Leaving Rainham and it’s straight through to Sittingbourne – very straight through, as the road stretches on before me and out of sight. I pass out of Medway and get into more rural Kent, becoming more and more surrounded by farms and signs of agriculture.
I walk through Newington, which has this amazing sign in the middle of the walkway next to the road. There’s a centurion depicted, a reference to Newington’s history as a Roman station on Watling Street.
Continuing on the road and I reach the site of Key Street, a small settlement here until 1980 when it was demolished for the A2. Our road construction is a bit more brutal compared to our Roman counterparts. But Roman artefacts were found here, and there’s speculation that ships may even have come this far (now) inland.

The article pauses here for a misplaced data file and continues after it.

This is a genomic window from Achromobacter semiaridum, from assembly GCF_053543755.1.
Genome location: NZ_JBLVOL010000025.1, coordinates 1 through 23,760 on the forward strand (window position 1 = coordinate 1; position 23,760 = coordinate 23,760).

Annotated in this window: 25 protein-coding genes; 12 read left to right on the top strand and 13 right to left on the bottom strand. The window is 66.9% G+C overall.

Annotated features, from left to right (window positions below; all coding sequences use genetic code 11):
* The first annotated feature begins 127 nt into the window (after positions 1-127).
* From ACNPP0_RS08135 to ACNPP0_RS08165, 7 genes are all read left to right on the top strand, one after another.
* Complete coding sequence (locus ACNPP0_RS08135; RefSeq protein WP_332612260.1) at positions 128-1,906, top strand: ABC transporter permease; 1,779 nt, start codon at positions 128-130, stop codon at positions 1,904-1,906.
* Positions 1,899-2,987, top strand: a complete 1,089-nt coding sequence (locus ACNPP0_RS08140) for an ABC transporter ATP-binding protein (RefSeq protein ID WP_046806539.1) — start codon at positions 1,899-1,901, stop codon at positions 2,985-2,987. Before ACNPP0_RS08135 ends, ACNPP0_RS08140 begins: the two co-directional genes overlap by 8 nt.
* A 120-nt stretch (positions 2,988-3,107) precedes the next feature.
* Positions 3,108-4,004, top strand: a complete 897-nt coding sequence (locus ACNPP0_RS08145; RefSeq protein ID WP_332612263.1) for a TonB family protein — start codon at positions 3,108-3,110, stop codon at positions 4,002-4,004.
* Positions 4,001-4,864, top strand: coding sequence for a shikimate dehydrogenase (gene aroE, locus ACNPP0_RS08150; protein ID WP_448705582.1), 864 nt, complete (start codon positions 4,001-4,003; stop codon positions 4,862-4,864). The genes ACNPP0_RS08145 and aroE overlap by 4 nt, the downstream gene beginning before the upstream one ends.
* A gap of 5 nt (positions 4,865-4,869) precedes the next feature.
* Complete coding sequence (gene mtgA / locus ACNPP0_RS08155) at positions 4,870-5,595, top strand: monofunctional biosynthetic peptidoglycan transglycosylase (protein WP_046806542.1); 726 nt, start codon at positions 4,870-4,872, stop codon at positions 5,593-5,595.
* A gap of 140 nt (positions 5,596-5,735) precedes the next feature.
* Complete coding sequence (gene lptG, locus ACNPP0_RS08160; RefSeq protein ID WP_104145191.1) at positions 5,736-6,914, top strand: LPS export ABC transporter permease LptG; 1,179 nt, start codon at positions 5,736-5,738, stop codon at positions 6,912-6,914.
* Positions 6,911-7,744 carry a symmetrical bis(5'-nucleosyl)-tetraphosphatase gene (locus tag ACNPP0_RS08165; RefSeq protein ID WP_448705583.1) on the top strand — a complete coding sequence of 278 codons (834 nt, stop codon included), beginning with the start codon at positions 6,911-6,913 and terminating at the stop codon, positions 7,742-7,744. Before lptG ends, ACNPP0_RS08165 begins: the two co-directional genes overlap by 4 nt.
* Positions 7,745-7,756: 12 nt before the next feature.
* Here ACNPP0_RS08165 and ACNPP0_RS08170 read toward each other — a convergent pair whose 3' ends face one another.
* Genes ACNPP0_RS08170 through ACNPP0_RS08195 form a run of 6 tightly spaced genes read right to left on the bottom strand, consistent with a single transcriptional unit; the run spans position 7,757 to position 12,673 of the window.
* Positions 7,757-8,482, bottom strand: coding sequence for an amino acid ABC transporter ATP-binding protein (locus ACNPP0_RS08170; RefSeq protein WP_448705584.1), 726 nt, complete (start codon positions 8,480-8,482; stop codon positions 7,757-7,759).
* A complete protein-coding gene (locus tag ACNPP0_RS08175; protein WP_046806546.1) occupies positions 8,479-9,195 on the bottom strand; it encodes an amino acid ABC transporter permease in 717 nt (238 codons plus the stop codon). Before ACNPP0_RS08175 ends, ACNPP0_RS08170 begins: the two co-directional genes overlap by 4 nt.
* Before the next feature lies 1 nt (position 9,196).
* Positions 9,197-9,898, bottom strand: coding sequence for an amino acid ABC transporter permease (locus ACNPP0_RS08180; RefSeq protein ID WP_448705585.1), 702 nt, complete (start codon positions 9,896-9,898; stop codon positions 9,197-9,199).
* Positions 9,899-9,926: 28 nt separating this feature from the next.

I get to Sittingbourne and the Heritage Museum where I’m met by Sally Wright, Secretary of the voluntary organisation that runs the collection. She’s opened up the building especially for me, and I’m grateful and so glad she did: it’s a lovely Museum that tells the story of Sittingbourne, from its origins to WW2. There are some great Roman pieces – I particularly like the hair pins!
Day 3 comes to an end. Thinking about the impact of bridges earlier and seeing all these incredible artefacts – and bearing in mind the consequences of the withdraw of the Romans in Britain – I feel I have to post this as I sign off today. Enjoy!